Star South African batsman AB de Villiers on Wednesday denied being approached to lead the national team hours after a TV channel quoted him as saying that an offer has been made by the country's cricket board. (More Cricket News)
"Reports suggesting Cricket SA have asked me to lead the Proteas are just not true. It's hard to know what to believe these days," de Villiers tweeted.
Reports suggesting Cricket SA have asked me to lead the Proteas are just not true. It's hard to know what to believe these days. Crazy times. Stay safe everyone.— AB de Villiers (@ABdeVilliers17) April 29, 2020
The explosive batsman retired from all forms of international cricket in 2018 but there has been talk of a return in the national team.
Star Sports show 'Cricket Connected', in a press release, quoted him as saying that he has "been asked by Cricket South Africa to lead the Proteas again."
The 36-year-old played 114 Tests, 228 ODIs and 78 T20s for the national side before his retirement.
The former captain said that he will only make a comeback if he feels that he is good enough to play at the international level even though he has been a regular on franchise circuit.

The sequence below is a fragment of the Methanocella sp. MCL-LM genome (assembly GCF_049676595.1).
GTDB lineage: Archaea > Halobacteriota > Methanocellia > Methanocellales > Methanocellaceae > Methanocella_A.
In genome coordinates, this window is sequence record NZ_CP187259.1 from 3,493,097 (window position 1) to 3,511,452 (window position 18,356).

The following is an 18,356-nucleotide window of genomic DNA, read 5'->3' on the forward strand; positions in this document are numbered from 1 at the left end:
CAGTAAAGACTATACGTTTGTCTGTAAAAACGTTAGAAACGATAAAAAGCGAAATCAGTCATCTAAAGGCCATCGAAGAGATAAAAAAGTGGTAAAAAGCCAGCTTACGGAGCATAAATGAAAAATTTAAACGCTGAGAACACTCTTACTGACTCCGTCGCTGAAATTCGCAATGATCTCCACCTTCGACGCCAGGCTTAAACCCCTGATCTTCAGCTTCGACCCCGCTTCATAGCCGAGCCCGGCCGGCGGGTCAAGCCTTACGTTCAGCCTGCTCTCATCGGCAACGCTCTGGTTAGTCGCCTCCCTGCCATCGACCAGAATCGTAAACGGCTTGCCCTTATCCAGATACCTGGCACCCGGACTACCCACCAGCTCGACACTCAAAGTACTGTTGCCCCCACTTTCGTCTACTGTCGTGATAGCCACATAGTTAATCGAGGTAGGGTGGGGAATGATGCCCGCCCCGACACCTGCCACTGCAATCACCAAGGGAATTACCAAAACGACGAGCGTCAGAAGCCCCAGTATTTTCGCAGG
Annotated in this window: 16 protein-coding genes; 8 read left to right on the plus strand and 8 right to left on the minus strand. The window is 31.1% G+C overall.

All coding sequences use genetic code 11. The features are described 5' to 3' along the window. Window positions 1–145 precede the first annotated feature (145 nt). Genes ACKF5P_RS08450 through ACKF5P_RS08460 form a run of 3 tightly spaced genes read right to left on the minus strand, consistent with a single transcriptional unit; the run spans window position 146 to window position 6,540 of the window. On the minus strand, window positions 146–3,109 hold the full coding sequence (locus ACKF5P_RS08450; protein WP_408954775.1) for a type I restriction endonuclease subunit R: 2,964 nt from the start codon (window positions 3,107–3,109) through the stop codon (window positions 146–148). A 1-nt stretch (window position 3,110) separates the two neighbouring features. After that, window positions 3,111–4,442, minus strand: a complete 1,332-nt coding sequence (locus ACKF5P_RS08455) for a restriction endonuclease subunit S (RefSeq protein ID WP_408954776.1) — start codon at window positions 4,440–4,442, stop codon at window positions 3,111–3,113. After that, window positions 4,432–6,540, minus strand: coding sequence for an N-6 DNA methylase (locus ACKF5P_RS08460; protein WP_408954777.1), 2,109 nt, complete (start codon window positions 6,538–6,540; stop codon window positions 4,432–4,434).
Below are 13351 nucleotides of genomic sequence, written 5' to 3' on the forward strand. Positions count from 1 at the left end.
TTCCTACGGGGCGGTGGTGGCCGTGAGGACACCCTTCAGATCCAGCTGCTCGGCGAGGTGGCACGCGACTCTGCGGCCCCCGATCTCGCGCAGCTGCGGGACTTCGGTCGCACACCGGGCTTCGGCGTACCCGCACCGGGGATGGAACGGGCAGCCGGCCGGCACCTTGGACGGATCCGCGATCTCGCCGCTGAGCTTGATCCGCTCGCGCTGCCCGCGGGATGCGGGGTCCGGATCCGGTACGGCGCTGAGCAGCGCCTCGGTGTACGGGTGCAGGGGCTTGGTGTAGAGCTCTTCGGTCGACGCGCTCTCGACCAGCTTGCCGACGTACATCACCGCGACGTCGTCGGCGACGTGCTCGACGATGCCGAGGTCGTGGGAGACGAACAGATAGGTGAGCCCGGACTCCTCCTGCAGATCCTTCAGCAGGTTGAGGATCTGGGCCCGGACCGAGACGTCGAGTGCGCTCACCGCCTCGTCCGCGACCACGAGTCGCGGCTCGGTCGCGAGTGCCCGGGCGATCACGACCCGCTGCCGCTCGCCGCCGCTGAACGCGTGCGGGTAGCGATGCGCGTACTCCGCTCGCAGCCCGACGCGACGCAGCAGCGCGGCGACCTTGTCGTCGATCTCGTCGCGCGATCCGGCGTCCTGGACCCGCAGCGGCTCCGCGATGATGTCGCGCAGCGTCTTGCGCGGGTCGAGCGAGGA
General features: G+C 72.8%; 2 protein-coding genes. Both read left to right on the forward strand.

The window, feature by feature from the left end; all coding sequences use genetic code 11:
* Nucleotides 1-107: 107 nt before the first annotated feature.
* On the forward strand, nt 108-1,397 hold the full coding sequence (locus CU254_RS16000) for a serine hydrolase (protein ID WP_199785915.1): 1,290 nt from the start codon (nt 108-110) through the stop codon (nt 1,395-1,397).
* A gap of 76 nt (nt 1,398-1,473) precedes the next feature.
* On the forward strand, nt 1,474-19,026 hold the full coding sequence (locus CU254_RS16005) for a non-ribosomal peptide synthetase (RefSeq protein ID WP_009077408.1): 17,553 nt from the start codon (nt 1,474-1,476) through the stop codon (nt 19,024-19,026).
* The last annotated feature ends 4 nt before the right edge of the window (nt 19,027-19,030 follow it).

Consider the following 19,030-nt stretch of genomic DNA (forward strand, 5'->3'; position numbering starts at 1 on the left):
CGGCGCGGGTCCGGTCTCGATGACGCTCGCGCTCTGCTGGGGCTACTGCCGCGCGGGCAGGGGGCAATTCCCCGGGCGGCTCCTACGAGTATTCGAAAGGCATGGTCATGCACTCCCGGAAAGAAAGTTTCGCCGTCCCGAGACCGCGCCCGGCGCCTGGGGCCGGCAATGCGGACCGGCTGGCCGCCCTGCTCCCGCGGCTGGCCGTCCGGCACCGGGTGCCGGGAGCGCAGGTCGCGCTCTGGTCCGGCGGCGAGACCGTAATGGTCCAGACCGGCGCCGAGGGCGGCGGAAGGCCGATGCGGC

"The most important thing to me is that I have got to be in top form and I have got to be better than the player next to me. If I feel I deserve my spot in the side, it becomes much easier for me to feel that I should be part of the playing XI," he said.
"I have not been part of the Proteas for a while and I feel that it’s important for myself and for other people to see that I am still good enough to be there," he said.
South Africa coach Mark Boucher had earlier said that de Villiers would be considered in the national team for the T20 World Cup to be held in Australia only if he shows good form and proves himself to be the "best man for the job".
But in wake of COVID-19 pandemic, de Villiers said he is not sure of a comeback if the T20 World Cup, to be held in October-November, is postponed.
For in-depth, objective and more importantly balanced journalism, Click here to subscribe to Outlook Magazine